There was so much happening last week, we wouldn’t be surprised if you missed some things. The House was busy at work with a “flurry of legislative activity,” sending three bills to the president’s desk: the VA MISSION Act to improve care for veterans; a Dodd-Frank reform bill lightening the burden of financial regulations; and Right to Try legislation to ensure terminally ill patients have access to expanded treatment options.
But we wanted to highlight a few of the House’s other achievements from the past week that may have gone under the radar—all steps taken to help improve Americans’ lives:
- Moving People from Welfare to Work: Good news out of the House Ways and Means Committee on Wednesday: It passed the Jobs and Opportunity with Benefits and Services (JOBS) for Success Act. This bill, which is another plank of the House’s poverty-fighting agenda, overhauls the current Temporary Assistance for Needy Families program. It shifts the program to a system that holds states accountable and ensures funding is being used as effectively as possible to equip people to become and stay employed. Our economy is brimming with opportunities—this will help us better match people with them.
- Reforming the Criminal Justice System: The House overwhelmingly passed a bipartisan prison reform bill to cut down on recidivism and support federal prisoners as they reenter society. The bill would provide evidence-based programming to improve public safety while ensuring that returning federal prisoners can become productive members in their communities. The House and the Trump administration have made reforming the federal prison system a priority—this bill is the result of their hard work and collaboration and is supported by faith groups, law enforcement, and advocates.
- Advancing Lifesaving Research: The House unanimously passed the Childhood Cancer Survivorship, Treatment, Access, and Research (STAR) Act—the most significant pediatric cancer research bill in Congress’ history, sending it to the president’s desk. The bill enables the National Institutes of Health to expand research into childhood cancer and supports ways for states to better track cancer among children, in the hope that fewer and fewer children will have to cope with this disease.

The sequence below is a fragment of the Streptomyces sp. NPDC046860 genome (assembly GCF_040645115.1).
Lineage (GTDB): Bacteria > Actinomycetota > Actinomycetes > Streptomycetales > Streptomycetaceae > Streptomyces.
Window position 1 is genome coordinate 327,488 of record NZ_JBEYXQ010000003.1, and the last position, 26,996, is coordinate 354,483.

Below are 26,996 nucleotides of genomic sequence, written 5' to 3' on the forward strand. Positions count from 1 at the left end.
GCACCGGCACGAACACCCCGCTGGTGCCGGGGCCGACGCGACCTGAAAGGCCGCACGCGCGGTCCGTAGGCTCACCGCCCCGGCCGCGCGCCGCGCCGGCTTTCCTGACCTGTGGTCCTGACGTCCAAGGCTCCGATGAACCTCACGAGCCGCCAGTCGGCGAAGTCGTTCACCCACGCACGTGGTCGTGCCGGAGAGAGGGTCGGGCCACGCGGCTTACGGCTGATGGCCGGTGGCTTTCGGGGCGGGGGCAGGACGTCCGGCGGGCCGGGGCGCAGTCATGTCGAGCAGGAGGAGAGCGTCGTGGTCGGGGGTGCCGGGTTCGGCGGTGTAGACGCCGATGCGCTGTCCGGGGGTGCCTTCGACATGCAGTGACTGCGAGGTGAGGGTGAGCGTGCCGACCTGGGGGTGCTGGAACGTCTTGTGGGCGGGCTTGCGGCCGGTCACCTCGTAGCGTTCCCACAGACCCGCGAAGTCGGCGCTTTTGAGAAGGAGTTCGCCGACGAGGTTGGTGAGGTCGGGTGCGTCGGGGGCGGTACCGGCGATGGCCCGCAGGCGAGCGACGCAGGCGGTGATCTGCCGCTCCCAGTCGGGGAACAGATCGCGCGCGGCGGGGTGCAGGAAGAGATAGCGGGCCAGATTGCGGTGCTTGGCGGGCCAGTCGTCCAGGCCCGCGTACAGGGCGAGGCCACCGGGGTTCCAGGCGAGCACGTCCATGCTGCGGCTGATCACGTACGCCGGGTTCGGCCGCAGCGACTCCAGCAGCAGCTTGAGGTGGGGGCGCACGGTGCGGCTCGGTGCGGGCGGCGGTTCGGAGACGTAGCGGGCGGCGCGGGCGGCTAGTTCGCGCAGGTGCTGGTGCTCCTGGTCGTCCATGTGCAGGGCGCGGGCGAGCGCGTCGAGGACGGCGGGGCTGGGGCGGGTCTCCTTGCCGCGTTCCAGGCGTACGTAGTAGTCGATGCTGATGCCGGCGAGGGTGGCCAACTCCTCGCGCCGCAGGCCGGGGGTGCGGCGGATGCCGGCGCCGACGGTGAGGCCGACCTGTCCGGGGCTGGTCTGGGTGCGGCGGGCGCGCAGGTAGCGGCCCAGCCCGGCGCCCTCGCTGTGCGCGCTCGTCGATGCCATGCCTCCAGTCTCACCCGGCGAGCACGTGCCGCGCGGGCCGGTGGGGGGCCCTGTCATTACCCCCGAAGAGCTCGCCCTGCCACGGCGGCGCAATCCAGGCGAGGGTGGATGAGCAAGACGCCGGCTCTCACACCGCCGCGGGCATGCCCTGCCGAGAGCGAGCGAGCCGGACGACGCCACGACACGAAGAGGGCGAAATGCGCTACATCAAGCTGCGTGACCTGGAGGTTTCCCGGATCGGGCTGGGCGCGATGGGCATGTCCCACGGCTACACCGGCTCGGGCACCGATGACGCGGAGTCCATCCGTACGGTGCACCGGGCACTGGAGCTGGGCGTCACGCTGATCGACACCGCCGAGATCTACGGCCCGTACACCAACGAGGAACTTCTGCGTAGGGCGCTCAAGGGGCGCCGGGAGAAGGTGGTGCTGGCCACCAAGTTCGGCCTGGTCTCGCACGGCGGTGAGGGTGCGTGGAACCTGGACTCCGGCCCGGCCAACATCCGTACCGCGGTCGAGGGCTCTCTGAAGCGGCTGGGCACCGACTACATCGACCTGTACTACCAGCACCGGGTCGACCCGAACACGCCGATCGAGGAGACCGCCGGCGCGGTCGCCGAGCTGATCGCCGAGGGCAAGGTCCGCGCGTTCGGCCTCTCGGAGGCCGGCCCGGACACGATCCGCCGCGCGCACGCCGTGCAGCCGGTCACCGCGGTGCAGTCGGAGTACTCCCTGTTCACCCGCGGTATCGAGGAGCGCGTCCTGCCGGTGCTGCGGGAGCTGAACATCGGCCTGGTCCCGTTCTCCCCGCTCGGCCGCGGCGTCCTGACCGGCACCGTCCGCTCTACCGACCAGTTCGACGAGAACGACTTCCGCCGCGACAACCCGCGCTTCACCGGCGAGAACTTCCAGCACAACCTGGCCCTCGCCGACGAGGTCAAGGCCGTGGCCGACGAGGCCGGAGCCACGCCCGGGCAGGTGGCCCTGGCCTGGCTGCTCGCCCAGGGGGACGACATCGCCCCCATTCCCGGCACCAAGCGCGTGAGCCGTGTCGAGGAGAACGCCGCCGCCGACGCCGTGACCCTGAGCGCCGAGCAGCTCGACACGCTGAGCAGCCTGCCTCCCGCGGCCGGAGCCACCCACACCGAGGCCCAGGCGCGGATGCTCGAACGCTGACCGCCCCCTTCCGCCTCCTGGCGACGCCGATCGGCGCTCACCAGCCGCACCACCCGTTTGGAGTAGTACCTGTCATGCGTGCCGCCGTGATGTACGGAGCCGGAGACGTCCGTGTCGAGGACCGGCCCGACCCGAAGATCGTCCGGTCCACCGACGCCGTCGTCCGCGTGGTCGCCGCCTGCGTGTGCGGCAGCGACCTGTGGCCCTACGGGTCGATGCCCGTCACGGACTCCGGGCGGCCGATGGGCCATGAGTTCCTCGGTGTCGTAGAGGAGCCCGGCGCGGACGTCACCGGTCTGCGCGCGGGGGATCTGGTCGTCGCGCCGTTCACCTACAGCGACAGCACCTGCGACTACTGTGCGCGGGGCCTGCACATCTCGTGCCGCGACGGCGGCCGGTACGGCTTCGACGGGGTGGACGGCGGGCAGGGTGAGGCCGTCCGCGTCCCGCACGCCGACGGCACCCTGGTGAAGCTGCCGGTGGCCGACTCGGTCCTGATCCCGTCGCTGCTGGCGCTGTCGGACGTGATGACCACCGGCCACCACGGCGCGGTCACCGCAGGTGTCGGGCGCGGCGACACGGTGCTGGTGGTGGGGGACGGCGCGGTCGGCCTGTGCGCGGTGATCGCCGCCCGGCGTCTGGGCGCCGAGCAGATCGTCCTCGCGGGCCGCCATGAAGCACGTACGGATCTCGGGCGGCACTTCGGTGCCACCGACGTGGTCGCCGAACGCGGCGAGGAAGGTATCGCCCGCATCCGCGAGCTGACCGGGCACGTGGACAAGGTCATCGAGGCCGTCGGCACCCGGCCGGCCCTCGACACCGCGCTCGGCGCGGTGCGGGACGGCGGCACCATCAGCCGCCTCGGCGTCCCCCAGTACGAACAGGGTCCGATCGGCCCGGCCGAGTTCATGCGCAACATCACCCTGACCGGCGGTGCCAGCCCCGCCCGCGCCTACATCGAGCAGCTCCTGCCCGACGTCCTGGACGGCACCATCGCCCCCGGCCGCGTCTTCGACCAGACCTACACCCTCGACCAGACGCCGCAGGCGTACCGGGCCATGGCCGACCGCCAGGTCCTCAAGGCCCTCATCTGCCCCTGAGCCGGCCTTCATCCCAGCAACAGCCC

- Strengthening Water Infrastructure: As Rep. Sam Graves (R-MO) and Transportation and Infrastructure Committee Chairman Bill Shuster (R-PA) wrote, “This week, we turn our attention to the ports, levees, dams, inland waterways and other components of the nation’s water transportation system. This delivery network improves the arteries of commerce that move goods from our heartland to the coasts.” And the committee did just that, unanimously approving the Water Resources Development Act to begin upgrading our nation’s water infrastructure.
On top of all these positives, news came that the U.S. has now reclaimed the title of world’s most competitive economy. Things are continuing to look up for Americans.